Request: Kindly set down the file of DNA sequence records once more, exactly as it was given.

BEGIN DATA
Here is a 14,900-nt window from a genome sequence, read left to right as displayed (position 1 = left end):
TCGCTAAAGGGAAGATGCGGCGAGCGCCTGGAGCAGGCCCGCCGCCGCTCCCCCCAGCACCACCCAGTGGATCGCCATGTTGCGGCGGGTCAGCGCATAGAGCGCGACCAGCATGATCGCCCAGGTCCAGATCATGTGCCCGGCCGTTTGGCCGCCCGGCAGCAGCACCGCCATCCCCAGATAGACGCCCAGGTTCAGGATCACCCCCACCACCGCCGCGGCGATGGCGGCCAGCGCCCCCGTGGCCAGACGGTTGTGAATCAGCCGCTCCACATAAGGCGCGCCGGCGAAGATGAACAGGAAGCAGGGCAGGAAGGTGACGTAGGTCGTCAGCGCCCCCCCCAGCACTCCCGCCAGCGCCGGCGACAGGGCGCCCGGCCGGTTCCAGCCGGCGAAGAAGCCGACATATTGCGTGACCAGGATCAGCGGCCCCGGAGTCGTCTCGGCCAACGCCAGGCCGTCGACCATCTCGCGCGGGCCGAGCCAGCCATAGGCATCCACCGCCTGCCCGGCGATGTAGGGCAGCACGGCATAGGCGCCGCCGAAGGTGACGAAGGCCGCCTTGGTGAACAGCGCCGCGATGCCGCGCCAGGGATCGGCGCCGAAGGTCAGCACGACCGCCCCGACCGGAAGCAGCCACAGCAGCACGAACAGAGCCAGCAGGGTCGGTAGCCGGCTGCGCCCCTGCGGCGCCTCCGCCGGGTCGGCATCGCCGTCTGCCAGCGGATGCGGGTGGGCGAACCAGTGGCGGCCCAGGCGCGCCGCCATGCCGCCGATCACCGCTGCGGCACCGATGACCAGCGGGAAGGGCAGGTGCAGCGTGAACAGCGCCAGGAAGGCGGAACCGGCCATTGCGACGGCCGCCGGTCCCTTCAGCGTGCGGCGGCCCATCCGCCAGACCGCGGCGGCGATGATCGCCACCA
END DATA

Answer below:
Here is a 14,900-nt window from a genome sequence, read left to right as displayed (position 1 = left end):
TCGCTAAAGGGAAGATGCGGCGAGCGCCTGGAGCAGGCCCGCCGCCGCTCCCCCCAGCACCACCCAGTGGATCGCCATGTTGCGGCGGGTCAGCGCATAGAGCGCGACCAGCATGATCGCCCAGGTCCAGATCATGTGCCCGGCCGTTTGGCCGCCCGGCAGCAGCACCGCCATCCCCAGATAGACGCCCAGGTTCAGGATCACCCCCACCACCGCCGCGGCGATGGCGGCCAGCGCCCCCGTGGCCAGACGGTTGTGAATCAGCCGCTCCACATAAGGCGCGCCGGCGAAGATGAACAGGAAGCAGGGCAGGAAGGTGACGTAGGTCGTCAGCGCCCCCCCCAGCACTCCCGCCAGCGCCGGCGACAGGGCGCCCGGCCGGTTCCAGCCGGCGAAGAAGCCGACATATTGCGTGACCAGGATCAGCGGCCCCGGAGTCGTCTCGGCCAACGCCAGGCCGTCGACCATCTCGCGCGGGCCGAGCCAGCCATAGGCATCCACCGCCTGCCCGGCGATGTAGGGCAGCACGGCATAGGCGCCGCCGAAGGTGACGAAGGCCGCCTTGGTGAACAGCGCCGCGATGCCGCGCCAGGGATCGGCGCCGAAGGTCAGCACGACCGCCCCGACCGGAAGCAGCCACAGCAGCACGAACAGAGCCAGCAGGGTCGGTAGCCGGCTGCGCCCCTGCGGCGCCTCCGCCGGGTCGGCATCGCCGTCTGCCAGCGGATGCGGGTGGGCGAACCAGTGGCGGCCCAGGCGCGCCGCCATGCCGCCGATCACCGCTGCGGCACCGATGACCAGCGGGAAGGGCAGGTGCAGCGTGAACAGCGCCAGGAAGGCGGAACCGGCCATTGCGACGGCCGCCGGTCCCTTCAGCGTGCGGCGGCCCATCCGCCAGACCGCGGCGGCGATGATCGCCACCA